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Got Spanish?

Anita Santiago helps advertisers bridge the gap between Anglo and Latino cultures

In 1993, when the California Milk Processor Board sought an advertising agency to translate its popular "Got milk?" campaign into Spanish, California adwoman Anita Santiago pointed out a problem. In Spanish, the question takes on a considerably different meaning: "Are you lactating?" Instead, Santiago suggested a folksy campaign, with the slogan "And you, have you given them milk today?" California's dairy industry has been a client of Santiago's ever since. "She's definitely not afraid to voice her opinion. I prize that," says Jeff Manning, executive director of the milk board.

The nation's 31 million Hispanics have some $350 billion in annual buying power. The question for Corporate America is how to reach them. Enter Anita Santiago Advertising Inc. The 12-person, Santa Monica (Calif.)-based agency specializes in negotiating the differences between Anglo and Latino cultures. It's a skill that Santiago, 46, honed growing up in a bicultural household near Caracas, Venezuela. "I can see culture from both sides," she says. "You can't learn that in a book."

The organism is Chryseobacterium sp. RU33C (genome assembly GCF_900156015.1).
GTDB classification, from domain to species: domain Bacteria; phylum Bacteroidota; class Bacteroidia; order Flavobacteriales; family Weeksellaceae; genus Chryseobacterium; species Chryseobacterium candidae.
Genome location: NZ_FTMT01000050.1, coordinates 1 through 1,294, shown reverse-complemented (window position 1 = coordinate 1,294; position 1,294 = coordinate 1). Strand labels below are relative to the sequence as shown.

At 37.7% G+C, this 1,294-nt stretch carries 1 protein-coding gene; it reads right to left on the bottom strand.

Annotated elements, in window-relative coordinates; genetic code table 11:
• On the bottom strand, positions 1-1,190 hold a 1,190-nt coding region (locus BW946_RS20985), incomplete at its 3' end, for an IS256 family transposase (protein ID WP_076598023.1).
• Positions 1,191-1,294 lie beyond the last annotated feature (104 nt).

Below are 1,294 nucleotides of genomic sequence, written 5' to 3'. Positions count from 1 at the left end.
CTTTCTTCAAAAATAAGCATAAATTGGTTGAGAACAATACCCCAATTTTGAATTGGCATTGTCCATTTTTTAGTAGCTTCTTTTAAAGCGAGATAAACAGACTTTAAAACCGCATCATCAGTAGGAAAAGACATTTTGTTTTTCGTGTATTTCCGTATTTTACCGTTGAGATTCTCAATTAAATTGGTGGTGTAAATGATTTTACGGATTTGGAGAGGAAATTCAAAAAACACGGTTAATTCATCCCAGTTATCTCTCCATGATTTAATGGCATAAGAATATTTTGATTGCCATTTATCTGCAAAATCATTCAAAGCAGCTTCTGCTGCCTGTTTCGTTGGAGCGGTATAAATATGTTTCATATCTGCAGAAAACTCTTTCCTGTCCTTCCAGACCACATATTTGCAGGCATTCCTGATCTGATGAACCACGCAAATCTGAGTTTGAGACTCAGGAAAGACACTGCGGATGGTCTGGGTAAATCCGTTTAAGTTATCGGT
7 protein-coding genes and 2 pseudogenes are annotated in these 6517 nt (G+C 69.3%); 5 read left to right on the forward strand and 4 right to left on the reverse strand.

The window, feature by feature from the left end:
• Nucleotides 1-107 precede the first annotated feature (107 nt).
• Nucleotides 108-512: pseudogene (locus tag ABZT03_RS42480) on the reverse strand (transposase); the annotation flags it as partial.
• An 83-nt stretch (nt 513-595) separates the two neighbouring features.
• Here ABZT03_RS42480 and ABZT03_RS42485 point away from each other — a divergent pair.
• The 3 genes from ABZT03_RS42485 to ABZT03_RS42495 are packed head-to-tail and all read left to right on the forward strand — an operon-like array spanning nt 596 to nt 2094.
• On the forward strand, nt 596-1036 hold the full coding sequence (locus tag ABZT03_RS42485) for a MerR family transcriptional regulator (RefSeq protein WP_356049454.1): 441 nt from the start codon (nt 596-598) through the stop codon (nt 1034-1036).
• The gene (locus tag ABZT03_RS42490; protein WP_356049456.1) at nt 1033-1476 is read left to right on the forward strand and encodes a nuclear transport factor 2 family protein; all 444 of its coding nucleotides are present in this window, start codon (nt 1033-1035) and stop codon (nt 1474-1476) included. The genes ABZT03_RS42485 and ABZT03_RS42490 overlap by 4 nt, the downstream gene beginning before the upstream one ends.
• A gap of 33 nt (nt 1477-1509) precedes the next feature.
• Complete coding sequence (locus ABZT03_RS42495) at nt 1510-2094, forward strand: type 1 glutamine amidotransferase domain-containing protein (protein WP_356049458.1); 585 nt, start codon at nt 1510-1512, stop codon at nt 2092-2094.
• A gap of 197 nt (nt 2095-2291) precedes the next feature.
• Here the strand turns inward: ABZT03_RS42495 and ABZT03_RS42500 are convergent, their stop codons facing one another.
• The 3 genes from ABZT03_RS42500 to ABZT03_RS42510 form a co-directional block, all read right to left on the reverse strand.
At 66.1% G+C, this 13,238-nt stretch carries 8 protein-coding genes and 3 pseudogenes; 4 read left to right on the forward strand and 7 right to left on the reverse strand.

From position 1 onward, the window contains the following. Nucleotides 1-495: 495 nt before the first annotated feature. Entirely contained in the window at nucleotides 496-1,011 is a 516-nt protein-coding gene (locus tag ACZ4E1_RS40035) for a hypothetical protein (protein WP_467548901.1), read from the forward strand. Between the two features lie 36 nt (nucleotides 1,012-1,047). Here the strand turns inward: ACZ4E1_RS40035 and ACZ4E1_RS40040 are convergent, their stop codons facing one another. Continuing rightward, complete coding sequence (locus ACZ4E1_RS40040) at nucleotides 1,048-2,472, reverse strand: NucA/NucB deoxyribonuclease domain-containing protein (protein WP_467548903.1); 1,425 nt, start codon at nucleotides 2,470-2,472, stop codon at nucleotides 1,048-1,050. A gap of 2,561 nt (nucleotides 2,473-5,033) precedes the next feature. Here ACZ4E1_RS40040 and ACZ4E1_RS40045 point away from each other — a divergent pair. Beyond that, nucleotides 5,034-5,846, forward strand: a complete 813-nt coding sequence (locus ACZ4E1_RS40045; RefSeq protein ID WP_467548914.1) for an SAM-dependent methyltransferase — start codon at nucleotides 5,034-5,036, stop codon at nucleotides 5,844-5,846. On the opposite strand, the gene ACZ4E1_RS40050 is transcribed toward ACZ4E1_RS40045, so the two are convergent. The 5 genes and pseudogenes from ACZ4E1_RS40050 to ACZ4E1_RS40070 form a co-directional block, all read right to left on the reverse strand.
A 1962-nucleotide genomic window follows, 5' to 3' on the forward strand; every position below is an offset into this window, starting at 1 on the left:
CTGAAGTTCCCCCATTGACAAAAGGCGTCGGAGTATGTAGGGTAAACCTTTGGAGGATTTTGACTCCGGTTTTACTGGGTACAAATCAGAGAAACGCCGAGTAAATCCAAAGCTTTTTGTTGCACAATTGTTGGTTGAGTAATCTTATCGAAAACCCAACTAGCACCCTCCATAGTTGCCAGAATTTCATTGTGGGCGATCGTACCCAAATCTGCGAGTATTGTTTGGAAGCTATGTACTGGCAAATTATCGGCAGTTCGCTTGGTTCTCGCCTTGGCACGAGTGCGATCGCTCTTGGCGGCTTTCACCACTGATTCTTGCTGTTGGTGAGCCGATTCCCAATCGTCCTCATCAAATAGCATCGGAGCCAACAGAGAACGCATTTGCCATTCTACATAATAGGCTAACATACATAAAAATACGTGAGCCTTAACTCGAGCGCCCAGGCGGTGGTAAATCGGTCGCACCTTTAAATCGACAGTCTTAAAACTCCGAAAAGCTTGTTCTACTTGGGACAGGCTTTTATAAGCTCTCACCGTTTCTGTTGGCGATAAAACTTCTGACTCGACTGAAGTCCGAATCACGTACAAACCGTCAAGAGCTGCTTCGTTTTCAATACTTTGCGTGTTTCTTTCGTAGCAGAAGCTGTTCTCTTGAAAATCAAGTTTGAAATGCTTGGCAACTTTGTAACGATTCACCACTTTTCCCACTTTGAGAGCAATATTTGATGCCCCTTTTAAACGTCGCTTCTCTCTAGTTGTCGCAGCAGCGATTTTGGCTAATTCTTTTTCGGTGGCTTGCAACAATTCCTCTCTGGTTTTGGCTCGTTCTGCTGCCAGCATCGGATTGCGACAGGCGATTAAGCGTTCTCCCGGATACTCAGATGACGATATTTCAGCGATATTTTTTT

Santiago started her advertising career in Caracas, but, frustrated by limited opportunities, moved to Los Angeles in the early 1980s. Signing on with a small Hispanic ad firm, she became an expert in reaching Latino audiences, winning the first-ever Clio award for a Spanish-language campaign in the U.S.--a spot for a now-merged Baby Bell. She ventured out on her own in 1987, attracting clients like Wells Fargo, IKEA, and HomeBase. Revenues climbed from $935,000 in 1997 to $1.9 million in 1999, earning the company a spot on Hispanic Magazine's list of the 100 fastest-growing Latino-owned businesses.

These days, most large agencies have Hispanic specialists and Santiago is no longer so unusual. Complicating matters are cultural differences among various Hispanic communities. But Santiago notes that all groups--whether Mexican, Cuban, or Puerto Rican--are united by Spanish. Rather than assimilating into the mainstream, Hispanic culture "is not going away. It's getting stronger." And advertisers are finally getting the message.For more profiles of leading entrepreneurs, click Online Extras at frontier.businessweek.comBy Christopher Woodard


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